EDUCATION

Immigration Takes Center Stage in Freehold Expansion Vote

By Brenda Flanagan
Correspondent

Suzanne Peltzman teaches 28 kids in a class so crowded, four students must take a test in the hallway.

“I can’t give them as much time as I would like to. And I’m only one person, with 28 people who need my help,” she said.

Meanwhile, language classes preempt former computer labs, special ed usurps the library. Freehold Borough’s more than 450 kids over capacity — pushed by a booming Hispanic population that makes immigration status a serious issue. Seventy percent of students here are Hispanic. One reason, some voters say, that in September they shot down a bid to spend $33 million — money to expand school facilities.

“We are educating a lot of illegal people’s children, and I find that to be very unfair,” said Freehold resident Lauren Sampson.

“If they’re illegal — or whatever, they don’t have the documentation — they should still develop a way for those people to be taxed, even though I know it’s hard to do, but they should try because it’s unfair,” said Freehold resident Channing Gott.

“We’ve had to say quite definitively that we don’t subscribe to that. Our responsibility is to educate every resident student,” said Superintendent Rocco Tomazic.

Tomazic says voters also complain about already-high property taxes and school spending priorities — issues he’s tried to address in discussions seeking a compromise with voters — because Freehold will ask them once again to approve that $33 million referendum. Tomazic says many school families can’t vote because of their immigration status.

“They may want to support expanding the schools and doing something better but they can’t get to the polls to vote,” Tomazic said.

“They’re part of the fabric of our society, certainly here in Elizabeth, in the state of New Jersey and the country,” said Sen. Ray Lesniak.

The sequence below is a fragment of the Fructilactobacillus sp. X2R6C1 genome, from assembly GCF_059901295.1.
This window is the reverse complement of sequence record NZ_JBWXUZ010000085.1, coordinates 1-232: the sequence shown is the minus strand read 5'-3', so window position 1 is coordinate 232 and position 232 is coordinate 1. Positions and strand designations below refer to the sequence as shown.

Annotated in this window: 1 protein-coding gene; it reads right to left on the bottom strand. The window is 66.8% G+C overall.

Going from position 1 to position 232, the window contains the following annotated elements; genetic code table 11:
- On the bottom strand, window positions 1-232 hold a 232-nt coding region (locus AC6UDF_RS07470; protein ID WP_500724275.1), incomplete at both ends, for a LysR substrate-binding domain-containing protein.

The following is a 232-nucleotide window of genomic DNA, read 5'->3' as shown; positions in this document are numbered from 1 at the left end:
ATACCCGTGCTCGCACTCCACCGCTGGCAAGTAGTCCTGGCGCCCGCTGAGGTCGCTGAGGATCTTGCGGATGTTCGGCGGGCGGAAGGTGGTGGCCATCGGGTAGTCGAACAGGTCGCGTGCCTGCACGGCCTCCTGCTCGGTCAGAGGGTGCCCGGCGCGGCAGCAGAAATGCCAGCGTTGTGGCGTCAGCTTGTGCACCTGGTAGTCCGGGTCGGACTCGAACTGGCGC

Democratic Sen. Lesniak put the issue squarely at center stage today — announcing a new, online petition that supports President Obama’s executive orders on immigration reform.

“We want to tell our congressmen, ‘Do your job.’ There are too many families here. They are hard-working, law-abiding. They should not have to face deportation,” Lesniak said.

“We have about 525,000 unauthorized new Americans in New Jersey right now who are homeowners contributing to the local economy, and it’s time for this new wave of immigrants and new Americans to have an opportunity and a chance to fulfill the American dream,” said Working Families United for New Jersey Executive Director Ed Correa.

But Sen. Ted Cruz today said Republicans in Congress will seek a way to remove funding for the president’s orders, without shutting down the entire government.

“We should, however, not be funding illegal amnesty. Funding for that occurs in the Department of Homeland Security. So we should attach a rider to the funding for DHS,” Cruz said.

They say all politics is local and next week voters head back to the polls in Freehold. Educators say they hope voters have a changed perspective — one where immigration status perhaps doesn’t enter as much into the equation.